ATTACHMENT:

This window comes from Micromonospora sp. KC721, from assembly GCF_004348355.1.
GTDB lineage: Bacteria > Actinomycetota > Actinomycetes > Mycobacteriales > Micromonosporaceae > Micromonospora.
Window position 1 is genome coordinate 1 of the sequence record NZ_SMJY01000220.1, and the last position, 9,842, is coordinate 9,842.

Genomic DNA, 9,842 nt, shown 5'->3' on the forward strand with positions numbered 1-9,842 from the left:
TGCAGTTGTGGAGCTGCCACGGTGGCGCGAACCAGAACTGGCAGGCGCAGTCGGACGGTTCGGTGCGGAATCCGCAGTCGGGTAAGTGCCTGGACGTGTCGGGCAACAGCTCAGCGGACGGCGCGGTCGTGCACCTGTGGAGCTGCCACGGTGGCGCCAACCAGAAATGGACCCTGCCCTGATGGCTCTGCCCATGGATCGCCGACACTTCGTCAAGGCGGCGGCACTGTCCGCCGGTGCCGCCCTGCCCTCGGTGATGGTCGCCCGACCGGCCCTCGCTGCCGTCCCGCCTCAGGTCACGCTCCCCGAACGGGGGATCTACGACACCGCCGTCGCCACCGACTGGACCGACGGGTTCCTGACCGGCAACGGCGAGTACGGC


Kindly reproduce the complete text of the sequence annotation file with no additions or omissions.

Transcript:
This window comes from Micromonospora sp. KC721, from assembly GCF_004348355.1.
GTDB lineage: Bacteria > Actinomycetota > Actinomycetes > Mycobacteriales > Micromonosporaceae > Micromonospora.
Window position 1 is genome coordinate 1 of the sequence record NZ_SMJY01000220.1, and the last position, 9,842, is coordinate 9,842.

Genomic DNA, 9,842 nt, shown 5'->3' on the forward strand with positions numbered 1-9,842 from the left:
TGCAGTTGTGGAGCTGCCACGGTGGCGCGAACCAGAACTGGCAGGCGCAGTCGGACGGTTCGGTGCGGAATCCGCAGTCGGGTAAGTGCCTGGACGTGTCGGGCAACAGCTCAGCGGACGGCGCGGTCGTGCACCTGTGGAGCTGCCACGGTGGCGCCAACCAGAAATGGACCCTGCCCTGATGGCTCTGCCCATGGATCGCCGACACTTCGTCAAGGCGGCGGCACTGTCCGCCGGTGCCGCCCTGCCCTCGGTGATGGTCGCCCGACCGGCCCTCGCTGCCGTCCCGCCTCAGGTCACGCTCCCCGAACGGGGGATCTACGACACCGCCGTCGCCACCGACTGGACCGACGGGTTCCTGACCGGCAACGGCGAGTACGGC